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Waiting for things to get worse before acting is not the best way to deal with it, say doctors

By Ashish Joshi, Health Correspondent

The pressure increases with each new infection, but the government says it will not press the Plan B button. The prime minister said his science advisers have warned him that this is exactly where we would be at. approaching winter.

Today we have registered 50,000 new cases for the first time in three months. Yesterday the Secretary of Health warned that we could see 100,000 cases per day.

We know that an increase in cases means an increase in hospitalizations. We can already see it.

We also know that an increase in hospitalizations means an increase in deaths. Unfortunately, we see it too. But, and here is the crucial thing regarding Boris Johnson. Fortunately, we don’t see the same number of people dying in the same way as in the first and second waves.

The reason is because of the vaccine. And that is why the government will not introduce interventions like compulsory masks. He wants to move on. The reintroduction of NPIs (non-pharmaceutical interventions) will delay the country’s economic recovery.

But health workers say the government failed to take into account several critical factors. Yes, they agree, it’s true that the vaccine works to protect people against disease and death, but immunity to the vaccine may start to wane. They point to Scotland where there is recent data to support it.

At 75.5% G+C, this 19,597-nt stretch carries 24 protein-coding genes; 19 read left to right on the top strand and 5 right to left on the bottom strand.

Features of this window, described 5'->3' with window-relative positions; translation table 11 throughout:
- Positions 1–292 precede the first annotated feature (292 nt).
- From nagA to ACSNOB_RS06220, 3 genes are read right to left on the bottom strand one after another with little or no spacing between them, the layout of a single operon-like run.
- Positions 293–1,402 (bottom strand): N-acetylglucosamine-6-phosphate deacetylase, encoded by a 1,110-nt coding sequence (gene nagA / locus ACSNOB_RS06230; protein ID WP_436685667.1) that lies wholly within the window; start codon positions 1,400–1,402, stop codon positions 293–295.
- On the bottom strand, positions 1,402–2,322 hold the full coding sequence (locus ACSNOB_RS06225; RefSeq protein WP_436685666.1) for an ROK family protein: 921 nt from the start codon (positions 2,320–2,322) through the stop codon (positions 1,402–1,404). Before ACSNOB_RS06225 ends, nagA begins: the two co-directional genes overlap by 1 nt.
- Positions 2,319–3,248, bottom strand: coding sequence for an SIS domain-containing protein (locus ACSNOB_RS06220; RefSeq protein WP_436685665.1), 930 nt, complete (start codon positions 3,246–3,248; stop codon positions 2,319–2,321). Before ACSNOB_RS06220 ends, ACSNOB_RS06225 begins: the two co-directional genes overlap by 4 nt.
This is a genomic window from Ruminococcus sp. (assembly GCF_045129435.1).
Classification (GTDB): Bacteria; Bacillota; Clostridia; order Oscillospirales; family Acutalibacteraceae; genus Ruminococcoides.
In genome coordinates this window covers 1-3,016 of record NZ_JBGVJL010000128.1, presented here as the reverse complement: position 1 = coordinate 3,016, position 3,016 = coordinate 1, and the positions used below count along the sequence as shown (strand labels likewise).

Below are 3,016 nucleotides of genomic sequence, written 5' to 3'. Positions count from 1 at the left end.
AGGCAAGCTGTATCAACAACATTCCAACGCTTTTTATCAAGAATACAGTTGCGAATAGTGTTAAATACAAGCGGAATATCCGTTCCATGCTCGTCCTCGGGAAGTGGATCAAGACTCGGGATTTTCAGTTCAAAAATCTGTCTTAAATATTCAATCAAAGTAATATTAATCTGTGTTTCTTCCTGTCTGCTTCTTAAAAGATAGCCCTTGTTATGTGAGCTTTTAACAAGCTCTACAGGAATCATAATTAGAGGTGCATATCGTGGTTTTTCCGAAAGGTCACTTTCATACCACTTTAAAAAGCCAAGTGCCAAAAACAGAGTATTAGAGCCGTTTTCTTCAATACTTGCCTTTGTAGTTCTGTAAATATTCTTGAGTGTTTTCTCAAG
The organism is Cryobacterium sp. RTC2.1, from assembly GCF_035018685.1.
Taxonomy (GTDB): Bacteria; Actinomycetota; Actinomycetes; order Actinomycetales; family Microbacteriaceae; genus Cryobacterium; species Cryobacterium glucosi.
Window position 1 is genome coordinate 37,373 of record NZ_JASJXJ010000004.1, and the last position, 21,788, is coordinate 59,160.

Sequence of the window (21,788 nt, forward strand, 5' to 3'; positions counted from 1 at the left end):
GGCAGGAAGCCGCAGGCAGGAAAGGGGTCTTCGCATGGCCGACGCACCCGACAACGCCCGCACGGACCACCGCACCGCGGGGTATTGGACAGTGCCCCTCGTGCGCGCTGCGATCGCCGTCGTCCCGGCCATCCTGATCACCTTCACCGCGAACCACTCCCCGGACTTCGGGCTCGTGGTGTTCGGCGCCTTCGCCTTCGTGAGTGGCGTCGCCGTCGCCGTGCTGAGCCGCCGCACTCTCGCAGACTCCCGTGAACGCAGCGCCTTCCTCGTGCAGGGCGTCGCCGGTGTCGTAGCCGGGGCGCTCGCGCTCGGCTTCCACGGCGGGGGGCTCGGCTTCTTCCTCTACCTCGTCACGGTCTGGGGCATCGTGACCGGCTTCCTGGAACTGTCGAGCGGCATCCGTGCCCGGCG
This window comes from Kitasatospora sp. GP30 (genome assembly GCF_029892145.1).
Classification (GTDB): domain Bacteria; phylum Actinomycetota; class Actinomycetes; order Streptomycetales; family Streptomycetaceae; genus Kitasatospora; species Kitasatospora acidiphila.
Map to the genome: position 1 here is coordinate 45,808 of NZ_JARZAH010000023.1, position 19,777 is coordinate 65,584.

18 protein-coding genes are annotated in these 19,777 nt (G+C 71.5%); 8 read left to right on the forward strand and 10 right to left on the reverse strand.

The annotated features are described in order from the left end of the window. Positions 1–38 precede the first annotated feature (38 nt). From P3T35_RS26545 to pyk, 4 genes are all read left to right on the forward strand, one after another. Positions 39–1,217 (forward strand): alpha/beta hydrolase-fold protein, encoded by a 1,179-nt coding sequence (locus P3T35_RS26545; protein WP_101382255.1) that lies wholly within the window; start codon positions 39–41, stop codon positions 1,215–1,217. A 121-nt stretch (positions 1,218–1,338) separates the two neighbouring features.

This winter will also be the first we have COVID with the flu and other seasonal respiratory illnesses circulating together. A bad winter with just one can be devastating enough.

Then there is the growing waiting list and urgent treatments that must continue. All this as hospitals cede more bed and staff space to COVID patients.

It is therefore not surprising that morale is so low among NHS staff. They are naturally exhausted and dread what winter threatens to bring them.

So, while they take a look at the big picture and the strain it will put on health services, the PM may choose to focus on a smaller set of data telling him it’s not as bad as it is. ‘before. He accepts that this can change very suddenly. We have seen this happen before.

But what senior doctors are asking is why wait? In the words of a senior intensive care consultant, “I’m pretty sure there is no rush where waiting for the situation to get worse before taking action is the best way to handle it.”


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